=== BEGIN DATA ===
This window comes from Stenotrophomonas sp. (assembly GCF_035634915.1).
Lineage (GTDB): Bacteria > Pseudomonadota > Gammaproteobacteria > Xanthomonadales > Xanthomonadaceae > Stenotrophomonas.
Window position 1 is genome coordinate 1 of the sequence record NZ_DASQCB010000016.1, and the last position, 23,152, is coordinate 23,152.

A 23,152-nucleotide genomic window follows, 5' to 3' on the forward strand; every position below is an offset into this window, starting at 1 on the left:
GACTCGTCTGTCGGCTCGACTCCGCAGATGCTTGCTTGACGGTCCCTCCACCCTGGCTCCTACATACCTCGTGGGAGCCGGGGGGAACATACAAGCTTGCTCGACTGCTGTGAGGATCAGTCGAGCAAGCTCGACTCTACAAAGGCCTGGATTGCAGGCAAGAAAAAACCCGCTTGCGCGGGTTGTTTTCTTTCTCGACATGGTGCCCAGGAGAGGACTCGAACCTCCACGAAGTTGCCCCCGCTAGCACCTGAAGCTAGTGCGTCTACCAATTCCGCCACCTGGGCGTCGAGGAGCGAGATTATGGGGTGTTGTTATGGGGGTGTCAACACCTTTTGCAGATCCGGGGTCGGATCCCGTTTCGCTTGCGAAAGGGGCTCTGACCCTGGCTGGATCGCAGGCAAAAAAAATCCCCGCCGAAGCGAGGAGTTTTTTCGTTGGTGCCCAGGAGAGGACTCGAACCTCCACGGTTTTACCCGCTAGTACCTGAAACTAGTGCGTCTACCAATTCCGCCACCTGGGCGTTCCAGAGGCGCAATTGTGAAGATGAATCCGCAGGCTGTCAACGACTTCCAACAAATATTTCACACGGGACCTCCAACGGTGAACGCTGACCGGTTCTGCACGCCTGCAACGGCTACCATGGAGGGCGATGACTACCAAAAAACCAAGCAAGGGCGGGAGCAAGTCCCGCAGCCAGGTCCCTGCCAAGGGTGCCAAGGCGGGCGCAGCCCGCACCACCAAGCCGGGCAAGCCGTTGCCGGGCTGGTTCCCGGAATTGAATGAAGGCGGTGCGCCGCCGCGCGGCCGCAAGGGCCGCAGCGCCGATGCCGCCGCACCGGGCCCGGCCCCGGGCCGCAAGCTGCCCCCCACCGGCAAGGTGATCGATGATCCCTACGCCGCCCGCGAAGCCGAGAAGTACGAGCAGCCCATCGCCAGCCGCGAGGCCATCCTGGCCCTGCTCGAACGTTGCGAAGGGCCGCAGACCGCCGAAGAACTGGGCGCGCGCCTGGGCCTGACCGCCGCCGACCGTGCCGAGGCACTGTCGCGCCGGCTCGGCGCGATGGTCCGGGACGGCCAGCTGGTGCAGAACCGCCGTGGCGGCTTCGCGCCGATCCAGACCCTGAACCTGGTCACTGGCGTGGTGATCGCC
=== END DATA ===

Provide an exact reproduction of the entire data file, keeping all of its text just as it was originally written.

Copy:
This window comes from Stenotrophomonas sp. (assembly GCF_035634915.1).
Lineage (GTDB): Bacteria > Pseudomonadota > Gammaproteobacteria > Xanthomonadales > Xanthomonadaceae > Stenotrophomonas.
Window position 1 is genome coordinate 1 of the sequence record NZ_DASQCB010000016.1, and the last position, 23,152, is coordinate 23,152.

A 23,152-nucleotide genomic window follows, 5' to 3' on the forward strand; every position below is an offset into this window, starting at 1 on the left:
GACTCGTCTGTCGGCTCGACTCCGCAGATGCTTGCTTGACGGTCCCTCCACCCTGGCTCCTACATACCTCGTGGGAGCCGGGGGGAACATACAAGCTTGCTCGACTGCTGTGAGGATCAGTCGAGCAAGCTCGACTCTACAAAGGCCTGGATTGCAGGCAAGAAAAAACCCGCTTGCGCGGGTTGTTTTCTTTCTCGACATGGTGCCCAGGAGAGGACTCGAACCTCCACGAAGTTGCCCCCGCTAGCACCTGAAGCTAGTGCGTCTACCAATTCCGCCACCTGGGCGTCGAGGAGCGAGATTATGGGGTGTTGTTATGGGGGTGTCAACACCTTTTGCAGATCCGGGGTCGGATCCCGTTTCGCTTGCGAAAGGGGCTCTGACCCTGGCTGGATCGCAGGCAAAAAAAATCCCCGCCGAAGCGAGGAGTTTTTTCGTTGGTGCCCAGGAGAGGACTCGAACCTCCACGGTTTTACCCGCTAGTACCTGAAACTAGTGCGTCTACCAATTCCGCCACCTGGGCGTTCCAGAGGCGCAATTGTGAAGATGAATCCGCAGGCTGTCAACGACTTCCAACAAATATTTCACACGGGACCTCCAACGGTGAACGCTGACCGGTTCTGCACGCCTGCAACGGCTACCATGGAGGGCGATGACTACCAAAAAACCAAGCAAGGGCGGGAGCAAGTCCCGCAGCCAGGTCCCTGCCAAGGGTGCCAAGGCGGGCGCAGCCCGCACCACCAAGCCGGGCAAGCCGTTGCCGGGCTGGTTCCCGGAATTGAATGAAGGCGGTGCGCCGCCGCGCGGCCGCAAGGGCCGCAGCGCCGATGCCGCCGCACCGGGCCCGGCCCCGGGCCGCAAGCTGCCCCCCACCGGCAAGGTGATCGATGATCCCTACGCCGCCCGCGAAGCCGAGAAGTACGAGCAGCCCATCGCCAGCCGCGAGGCCATCCTGGCCCTGCTCGAACGTTGCGAAGGGCCGCAGACCGCCGAAGAACTGGGCGCGCGCCTGGGCCTGACCGCCGCCGACCGTGCCGAGGCACTGTCGCGCCGGCTCGGCGCGATGGTCCGGGACGGCCAGCTGGTGCAGAACCGCCGTGGCGGCTTCGCGCCGATCCAGACCCTGAACCTGGTCACTGGCGTGGTGATCGCC